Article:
Japan decided Thursday to boost its infrastructure support for emerging and developing nations, referred to as the "Global South," in a bid to curb their dependence on China and Russia for vital materials and components for batteries and solar panels.

In updating its strategy to expand infrastructure exports, the government also refrained from mentioning economic cooperation with Russia for the second straight year, as Moscow has been at war with Ukraine since February 2022.

At the Group of Seven summit that ended May 21 in Hiroshima, the leaders from the advanced economies agreed to establish a framework by the end of this year to strengthen the supply chain of renewable energy-related products for emerging and developing countries.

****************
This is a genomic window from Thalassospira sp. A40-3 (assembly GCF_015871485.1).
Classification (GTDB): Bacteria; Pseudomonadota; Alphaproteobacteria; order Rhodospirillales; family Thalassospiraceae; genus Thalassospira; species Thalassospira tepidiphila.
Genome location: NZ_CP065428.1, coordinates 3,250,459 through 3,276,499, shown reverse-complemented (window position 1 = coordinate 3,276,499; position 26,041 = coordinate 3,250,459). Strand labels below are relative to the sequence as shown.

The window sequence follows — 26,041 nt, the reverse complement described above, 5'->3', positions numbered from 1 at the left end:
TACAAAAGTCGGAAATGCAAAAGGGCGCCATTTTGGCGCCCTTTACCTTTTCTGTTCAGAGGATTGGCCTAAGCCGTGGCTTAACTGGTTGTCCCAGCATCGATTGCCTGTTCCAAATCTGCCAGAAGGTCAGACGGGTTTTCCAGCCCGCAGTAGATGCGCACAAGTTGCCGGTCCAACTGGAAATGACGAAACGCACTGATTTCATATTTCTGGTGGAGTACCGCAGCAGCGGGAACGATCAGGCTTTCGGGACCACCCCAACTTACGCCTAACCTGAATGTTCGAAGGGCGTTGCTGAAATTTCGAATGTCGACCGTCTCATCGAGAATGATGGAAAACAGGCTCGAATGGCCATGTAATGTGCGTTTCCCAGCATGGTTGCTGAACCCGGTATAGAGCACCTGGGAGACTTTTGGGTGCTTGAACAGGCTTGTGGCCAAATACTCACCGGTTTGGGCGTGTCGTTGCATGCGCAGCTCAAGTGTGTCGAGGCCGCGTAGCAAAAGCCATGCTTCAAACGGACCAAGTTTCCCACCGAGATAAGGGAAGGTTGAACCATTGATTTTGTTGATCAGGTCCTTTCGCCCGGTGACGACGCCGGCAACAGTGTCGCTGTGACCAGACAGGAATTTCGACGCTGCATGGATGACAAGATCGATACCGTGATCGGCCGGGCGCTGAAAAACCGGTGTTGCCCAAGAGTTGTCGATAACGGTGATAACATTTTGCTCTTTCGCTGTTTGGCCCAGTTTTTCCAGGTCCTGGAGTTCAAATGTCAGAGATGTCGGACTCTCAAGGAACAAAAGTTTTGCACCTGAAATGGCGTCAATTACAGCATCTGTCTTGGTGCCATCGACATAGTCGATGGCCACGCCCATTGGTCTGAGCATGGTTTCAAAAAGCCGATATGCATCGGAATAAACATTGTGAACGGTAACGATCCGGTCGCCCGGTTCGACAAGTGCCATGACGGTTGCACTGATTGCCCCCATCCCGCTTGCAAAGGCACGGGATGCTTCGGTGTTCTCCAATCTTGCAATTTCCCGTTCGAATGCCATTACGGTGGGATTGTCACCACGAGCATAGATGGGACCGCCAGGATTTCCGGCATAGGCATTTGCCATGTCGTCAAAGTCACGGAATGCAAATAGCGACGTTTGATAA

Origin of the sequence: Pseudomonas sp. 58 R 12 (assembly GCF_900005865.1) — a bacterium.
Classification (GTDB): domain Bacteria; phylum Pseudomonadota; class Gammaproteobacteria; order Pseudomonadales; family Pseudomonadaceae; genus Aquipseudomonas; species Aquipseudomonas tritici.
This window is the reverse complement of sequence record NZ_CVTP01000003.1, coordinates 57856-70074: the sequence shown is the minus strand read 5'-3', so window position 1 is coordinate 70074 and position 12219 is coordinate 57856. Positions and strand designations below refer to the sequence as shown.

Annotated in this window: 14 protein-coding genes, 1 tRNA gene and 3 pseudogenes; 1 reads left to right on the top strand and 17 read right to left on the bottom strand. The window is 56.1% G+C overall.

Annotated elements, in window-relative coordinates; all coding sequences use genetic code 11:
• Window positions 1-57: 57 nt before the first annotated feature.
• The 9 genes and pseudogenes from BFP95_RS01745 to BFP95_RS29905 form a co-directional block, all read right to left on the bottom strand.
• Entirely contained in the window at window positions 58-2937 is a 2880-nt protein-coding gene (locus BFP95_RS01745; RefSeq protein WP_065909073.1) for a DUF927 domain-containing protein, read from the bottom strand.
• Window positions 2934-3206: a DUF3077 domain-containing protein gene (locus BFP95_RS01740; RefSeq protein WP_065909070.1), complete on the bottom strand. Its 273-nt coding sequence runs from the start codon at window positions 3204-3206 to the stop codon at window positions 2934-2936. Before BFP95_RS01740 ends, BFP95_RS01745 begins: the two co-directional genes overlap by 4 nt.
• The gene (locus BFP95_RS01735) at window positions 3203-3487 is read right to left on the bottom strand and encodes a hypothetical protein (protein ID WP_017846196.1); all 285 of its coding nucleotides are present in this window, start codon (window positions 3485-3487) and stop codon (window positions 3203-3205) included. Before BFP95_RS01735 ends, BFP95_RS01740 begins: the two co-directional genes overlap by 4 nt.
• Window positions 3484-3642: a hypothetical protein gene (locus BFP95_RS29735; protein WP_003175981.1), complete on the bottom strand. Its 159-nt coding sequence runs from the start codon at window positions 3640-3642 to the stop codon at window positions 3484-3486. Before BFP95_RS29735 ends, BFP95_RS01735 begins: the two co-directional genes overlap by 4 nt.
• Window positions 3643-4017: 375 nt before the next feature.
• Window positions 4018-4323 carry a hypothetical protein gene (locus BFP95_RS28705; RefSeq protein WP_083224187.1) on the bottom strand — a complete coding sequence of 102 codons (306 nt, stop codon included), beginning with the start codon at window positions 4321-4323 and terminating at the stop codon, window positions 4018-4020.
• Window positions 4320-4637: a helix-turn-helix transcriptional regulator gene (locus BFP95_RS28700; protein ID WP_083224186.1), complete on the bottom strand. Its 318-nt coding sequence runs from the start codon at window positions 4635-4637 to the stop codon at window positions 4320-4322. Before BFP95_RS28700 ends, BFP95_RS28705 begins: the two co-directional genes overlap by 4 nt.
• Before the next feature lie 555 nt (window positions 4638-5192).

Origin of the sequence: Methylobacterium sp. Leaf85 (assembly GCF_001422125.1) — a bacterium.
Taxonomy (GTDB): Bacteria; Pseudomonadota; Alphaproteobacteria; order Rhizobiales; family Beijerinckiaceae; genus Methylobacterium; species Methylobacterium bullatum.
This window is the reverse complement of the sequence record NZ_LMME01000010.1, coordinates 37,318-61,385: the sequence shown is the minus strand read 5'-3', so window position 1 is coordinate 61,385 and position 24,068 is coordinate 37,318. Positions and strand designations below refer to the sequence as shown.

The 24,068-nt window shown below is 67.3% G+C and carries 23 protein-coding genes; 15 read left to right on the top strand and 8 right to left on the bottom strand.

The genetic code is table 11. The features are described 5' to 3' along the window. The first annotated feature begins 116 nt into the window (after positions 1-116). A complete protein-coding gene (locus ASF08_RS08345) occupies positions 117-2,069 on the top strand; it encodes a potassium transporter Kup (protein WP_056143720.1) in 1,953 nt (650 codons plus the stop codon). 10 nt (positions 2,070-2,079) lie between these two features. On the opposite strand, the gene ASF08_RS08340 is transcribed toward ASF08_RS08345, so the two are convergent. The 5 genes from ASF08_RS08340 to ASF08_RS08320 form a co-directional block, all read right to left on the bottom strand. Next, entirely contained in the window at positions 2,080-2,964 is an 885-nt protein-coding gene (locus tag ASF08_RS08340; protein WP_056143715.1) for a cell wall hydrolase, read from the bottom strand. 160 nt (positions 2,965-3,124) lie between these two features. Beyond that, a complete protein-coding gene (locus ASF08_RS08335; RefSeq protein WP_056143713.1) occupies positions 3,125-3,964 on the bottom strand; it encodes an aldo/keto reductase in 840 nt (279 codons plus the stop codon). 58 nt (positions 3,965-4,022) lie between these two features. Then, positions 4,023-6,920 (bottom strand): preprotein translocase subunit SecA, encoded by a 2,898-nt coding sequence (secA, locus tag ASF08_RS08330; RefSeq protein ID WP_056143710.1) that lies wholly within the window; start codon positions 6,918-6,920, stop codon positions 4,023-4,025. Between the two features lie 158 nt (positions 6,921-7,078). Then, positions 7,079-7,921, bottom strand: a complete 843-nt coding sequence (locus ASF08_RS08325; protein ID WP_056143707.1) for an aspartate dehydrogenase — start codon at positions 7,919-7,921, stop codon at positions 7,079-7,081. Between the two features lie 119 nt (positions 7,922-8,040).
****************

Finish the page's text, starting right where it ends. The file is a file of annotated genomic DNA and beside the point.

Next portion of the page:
Ukrainian President Volodymyr Zelenskyy (4th from L) attends a Group of Seven summit session with leaders from G-7 nations, alongside those from other guest nations and international organizations on May 21, 2023, the last day of the three-day event in the western Japan city of Hiroshima. (Kyodo) 

In its revised strategy, the administration of Prime Minister Fumio Kishida pledged to accelerate support in the Global South for infrastructure development, including manufacturing bases and transportation networks, as well as the use of hydrogen and ammonia.

Japan, meanwhile, has abandoned its plan to deepen economic cooperation with Russia in fields such as port development, medical treatment and renewable energy, presented by then Prime Minister Shinzo Abe in talks with President Vladimir Putin in 2016.

The government set a target in its 2020 strategy to increase the infrastructure order value for Japanese companies to 34 trillion yen ($243 billion) by 2025. The value stood at 24.4 trillion yen in 2020.